World’s-most-famous-twitterer Stephen Fry has a system for handling follow requests: you tweet using the #followmestephen hashtag, and he wades diligently through them, manually following people.

This seems an odd sort of thing to do – most people choose whom to follow based on whether they know them or like what they say, rather than on request – but I suppose when you have over a quarter of a million followers things work a little differently. It also creates lots of work , and looks like an ideal candidate for automation.

I thought I’d have a quick play with the Twitter API this morning (no doubt I’m not the only one), and cobbled together the script below, which you can also download as follow_me_stephen.rb (although if you’re not Mr Fry I’m not sure why you would want to). Save the file, and run using ruby follow_me_stephen.rb.

I wanted to avoid having too many dependencies, so I didn’t use the twitter gem, or the excellent httparty, but I was too lazy to figure out all the XPaths to handle the Atom version of the API. This means you need to have the JSON gem installed, which is as simple as sudo gem install json (omit the sudo on Windows).

The script’s pretty dumb, in that it grabs the whole set of search results every time, and blindly requests to follow everyone, regardless of whether you’re already following them.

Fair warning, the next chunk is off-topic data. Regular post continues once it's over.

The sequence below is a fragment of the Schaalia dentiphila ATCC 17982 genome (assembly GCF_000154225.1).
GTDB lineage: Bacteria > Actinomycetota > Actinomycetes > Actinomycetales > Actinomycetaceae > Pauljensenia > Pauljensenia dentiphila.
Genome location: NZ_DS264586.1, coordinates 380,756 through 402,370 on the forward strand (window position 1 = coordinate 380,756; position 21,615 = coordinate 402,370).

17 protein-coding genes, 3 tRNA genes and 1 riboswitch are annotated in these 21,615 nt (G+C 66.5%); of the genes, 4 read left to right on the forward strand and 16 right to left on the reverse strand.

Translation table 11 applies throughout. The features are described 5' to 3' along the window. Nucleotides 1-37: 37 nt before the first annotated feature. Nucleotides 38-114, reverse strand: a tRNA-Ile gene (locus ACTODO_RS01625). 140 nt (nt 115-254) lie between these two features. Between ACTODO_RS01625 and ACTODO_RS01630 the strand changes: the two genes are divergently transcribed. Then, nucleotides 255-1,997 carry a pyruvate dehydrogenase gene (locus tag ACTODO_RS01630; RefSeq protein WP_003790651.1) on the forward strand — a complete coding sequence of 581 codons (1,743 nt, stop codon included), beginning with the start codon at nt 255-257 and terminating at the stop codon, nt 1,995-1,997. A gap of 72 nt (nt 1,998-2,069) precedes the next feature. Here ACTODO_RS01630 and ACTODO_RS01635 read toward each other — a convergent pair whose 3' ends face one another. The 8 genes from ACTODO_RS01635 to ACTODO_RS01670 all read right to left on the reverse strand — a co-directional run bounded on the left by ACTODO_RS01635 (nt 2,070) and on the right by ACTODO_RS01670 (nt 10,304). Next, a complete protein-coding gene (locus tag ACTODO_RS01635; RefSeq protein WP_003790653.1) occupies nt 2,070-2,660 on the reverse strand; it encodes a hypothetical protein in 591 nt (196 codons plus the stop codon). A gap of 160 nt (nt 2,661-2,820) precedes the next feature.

#!/usr/bin/env ruby

require 'net/http'

  require 'json'
rescue LoadError
  STDERR.puts <<EOF

No JSON parser found. Please run the following command to install:

  sudo gem install json


module FollowMeStephen
  def run
    auth_user, password = get_user_details
    requestors = fetch_requestors
    requestors.each do |user|
      follow user, auth_user, password
  def get_user_details
    print 'Please enter your Twitter username: '
    auth_user = gets.chomp
    print 'Please enter your Twitter password: '
    password = gets.chomp
    return auth_user, password
  def fetch_requestors
    requestors = []
    puts 'Searching for hashtag "followmestephen"...'
    query = '?q=%23followmestephen&rpp=150'
    while query do
      search = JSON.parse(get("/search.json#{query}"))
      puts "Received page #{search['page']}"
      requestors += search['results'].map {|r| r['from_user']}
      query = search['next_page']
  def follow user, auth_user, password
    print "Following #{user}... "
    result = post "/friendships/create/#{user}.json", auth_user, password
    puts result
  def get path
    Net::HTTP.get '', path
  def post path, auth_user, password
    request = path
    request.basic_auth auth_user, password
    response ='').start {|http| http.request(request)}
    (response.kind_of? Net::HTTPSuccess) ? 'OK' : 'Failed'

include FollowMeStephen

One reply on “API vs RSI”

Hello; I saw your comment on my blog and I couldn’t find an email for you. Here’s my reply:

Uncle Bob’s rules are for Developers; I’m speaking of acceptance testing here.

Having worked with UncleBob a little bit on his “Clean Code” book, I’m confident he doesn’t believe in BTUF.

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